HRW alleges Libya war crimes during capture of Sirte

[JURIST] Scores of Muammar Gaddafi [BBC obituary; JURIST news archive] loyalists, and perhaps Gaddafi himself, were "summarily executed" when rebels sacked the ruler's final stronghold last year, Human Rights Watch (HRW) [advocacy website] reported [text] Wednesday. According to HRW, when a team of researchers with the group arrived in Sirte [press release] following the battle they found "the decomposing remains of at least 53 people at the nearby Mahari Hotel, some with their hands still bound behind their backs." The report, entitled "Death of a Dictator: Bloody Vengeance in Sirte," details the last hours of Gaddafi's life and the circumstances that eventually led to Gaddafi's execution. According to the report:

Anti-Gaddafi forces captured alive an estimated 150 persons after the battle. They transported some 70 of these survivors to Misrata and held them there in custody, but at least 53 and possibly as many as 66 people were found dead the next day at the nearby Mahari Hotel. Amateur video footage recorded by a Misrata fighter shows 29 of the detained persons being beaten, slapped, insulted and spat upon by their captors, at the place of their capture. Six of the twenty-nine in the video have been identified by Human Rights Watch as being among the bodies photographed later on the grounds of the Mahari Hotel.
HRW noted that the execution of prisoners is a war crime and that "Libyan civilian and military authorities have an obligation to investigate war crimes and other violations of international humanitarian law."

Gaddafi's death marked a milestone in the Libya conflict [JURIST backgrounder], which began in February 2011 [JURIST report] as part of a wider protest movement, commonly referred to as the "Arab Spring," that had spread throughout the Middle East and North Africa. In August Libya elected [JURIST report] a Gaddafi opponent to be interim president. Last October family members of Gaddafi filed a complaint [JURIST report] against the North Atlantic Treaty Organization with the International Criminal Court for its alleged role in Gaddafi's death. Also last October, the UN Office of the High Commissioner on Human Rights [official website] called for a full investigation [JURIST report] into his death.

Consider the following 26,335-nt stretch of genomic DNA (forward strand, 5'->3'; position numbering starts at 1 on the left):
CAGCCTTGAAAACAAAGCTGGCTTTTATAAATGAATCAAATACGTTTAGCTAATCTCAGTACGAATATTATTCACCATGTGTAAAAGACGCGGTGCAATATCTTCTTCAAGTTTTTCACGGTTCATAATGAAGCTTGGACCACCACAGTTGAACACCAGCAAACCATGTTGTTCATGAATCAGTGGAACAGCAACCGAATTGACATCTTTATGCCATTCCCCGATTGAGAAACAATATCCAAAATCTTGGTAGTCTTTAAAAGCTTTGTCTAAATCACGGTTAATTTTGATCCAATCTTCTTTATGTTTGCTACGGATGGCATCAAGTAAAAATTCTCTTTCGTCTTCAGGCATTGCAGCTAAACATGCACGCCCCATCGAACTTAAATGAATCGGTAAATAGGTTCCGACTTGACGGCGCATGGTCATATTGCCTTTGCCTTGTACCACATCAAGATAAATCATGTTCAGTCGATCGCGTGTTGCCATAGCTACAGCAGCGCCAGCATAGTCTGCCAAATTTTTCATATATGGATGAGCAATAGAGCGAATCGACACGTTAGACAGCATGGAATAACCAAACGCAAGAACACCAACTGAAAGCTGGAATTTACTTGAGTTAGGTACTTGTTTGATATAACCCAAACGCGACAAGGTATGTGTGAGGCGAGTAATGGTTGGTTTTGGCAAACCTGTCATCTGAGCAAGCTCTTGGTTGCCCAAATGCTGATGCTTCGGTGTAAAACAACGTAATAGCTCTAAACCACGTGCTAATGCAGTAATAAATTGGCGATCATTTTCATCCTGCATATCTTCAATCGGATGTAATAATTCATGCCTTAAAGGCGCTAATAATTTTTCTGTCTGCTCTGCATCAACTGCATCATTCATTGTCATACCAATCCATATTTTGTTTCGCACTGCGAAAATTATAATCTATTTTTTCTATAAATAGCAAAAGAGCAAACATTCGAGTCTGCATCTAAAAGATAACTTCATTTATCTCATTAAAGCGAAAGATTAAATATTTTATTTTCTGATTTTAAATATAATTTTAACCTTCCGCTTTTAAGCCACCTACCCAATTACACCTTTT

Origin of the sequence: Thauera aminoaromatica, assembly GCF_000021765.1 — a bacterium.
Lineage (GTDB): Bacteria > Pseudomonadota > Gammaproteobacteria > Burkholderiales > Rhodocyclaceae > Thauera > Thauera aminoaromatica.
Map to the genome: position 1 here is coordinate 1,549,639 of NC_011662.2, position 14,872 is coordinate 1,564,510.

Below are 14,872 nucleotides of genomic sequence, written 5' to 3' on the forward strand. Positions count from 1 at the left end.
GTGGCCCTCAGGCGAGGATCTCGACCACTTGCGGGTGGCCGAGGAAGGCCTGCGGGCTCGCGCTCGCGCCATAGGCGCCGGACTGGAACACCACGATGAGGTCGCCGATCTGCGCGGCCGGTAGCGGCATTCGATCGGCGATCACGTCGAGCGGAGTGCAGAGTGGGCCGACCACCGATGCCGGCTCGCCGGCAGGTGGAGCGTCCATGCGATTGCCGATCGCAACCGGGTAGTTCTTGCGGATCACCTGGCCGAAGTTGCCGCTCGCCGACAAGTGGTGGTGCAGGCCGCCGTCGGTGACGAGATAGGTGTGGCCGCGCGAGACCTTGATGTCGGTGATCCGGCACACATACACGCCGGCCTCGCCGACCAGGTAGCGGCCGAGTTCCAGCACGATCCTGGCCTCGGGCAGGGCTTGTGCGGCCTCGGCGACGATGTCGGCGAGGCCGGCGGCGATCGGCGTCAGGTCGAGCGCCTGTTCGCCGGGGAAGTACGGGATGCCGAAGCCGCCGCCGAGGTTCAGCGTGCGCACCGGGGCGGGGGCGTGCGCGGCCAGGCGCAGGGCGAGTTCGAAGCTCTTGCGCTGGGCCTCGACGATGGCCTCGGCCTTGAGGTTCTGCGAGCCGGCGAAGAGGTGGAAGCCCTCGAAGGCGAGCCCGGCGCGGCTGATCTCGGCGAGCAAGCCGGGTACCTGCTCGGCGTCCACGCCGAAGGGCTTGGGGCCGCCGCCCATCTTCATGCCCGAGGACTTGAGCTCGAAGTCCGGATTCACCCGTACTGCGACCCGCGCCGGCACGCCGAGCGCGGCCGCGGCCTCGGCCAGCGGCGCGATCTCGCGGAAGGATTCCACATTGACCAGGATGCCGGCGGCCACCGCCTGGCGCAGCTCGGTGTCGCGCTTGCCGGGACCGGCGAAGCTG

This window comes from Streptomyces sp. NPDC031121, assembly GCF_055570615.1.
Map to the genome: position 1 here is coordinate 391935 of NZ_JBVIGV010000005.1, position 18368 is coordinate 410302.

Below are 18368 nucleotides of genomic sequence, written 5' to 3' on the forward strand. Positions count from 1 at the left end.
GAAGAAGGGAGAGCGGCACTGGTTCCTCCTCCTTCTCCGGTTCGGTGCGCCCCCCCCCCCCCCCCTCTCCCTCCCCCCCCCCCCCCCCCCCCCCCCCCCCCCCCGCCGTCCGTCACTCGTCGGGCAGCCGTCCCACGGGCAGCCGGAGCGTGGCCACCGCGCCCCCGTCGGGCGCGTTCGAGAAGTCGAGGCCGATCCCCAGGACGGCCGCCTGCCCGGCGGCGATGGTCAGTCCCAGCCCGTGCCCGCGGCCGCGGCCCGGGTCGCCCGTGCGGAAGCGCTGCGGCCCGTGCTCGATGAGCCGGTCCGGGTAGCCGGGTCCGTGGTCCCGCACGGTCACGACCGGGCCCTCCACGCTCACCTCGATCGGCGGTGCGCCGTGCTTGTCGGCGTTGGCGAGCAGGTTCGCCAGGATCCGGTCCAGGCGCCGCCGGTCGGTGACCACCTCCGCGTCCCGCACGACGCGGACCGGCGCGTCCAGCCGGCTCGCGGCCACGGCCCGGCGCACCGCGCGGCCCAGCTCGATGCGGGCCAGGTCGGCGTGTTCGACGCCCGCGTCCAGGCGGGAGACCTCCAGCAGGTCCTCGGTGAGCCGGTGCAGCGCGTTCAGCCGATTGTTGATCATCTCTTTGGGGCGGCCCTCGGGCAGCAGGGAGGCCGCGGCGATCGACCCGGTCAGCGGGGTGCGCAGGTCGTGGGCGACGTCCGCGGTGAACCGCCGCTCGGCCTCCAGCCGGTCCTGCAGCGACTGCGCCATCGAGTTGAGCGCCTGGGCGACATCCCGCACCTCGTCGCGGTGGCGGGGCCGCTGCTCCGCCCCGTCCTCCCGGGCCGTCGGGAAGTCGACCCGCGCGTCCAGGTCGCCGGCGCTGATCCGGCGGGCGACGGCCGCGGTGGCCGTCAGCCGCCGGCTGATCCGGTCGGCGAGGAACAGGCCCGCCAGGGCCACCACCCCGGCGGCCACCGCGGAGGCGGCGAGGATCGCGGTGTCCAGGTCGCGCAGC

About Paper Chase

Paper Chase is JURIST's real-time legal news service, powered by a team of 30 law student reporters and editors led by law professor Bernard Hibbitts at the University of Pittsburgh School of Law. As an educational service, Paper Chase is dedicated to presenting important legal news and materials rapidly, objectively and intelligibly in an accessible format.

© Copyright JURIST Legal News and Research Services, Inc., 2013.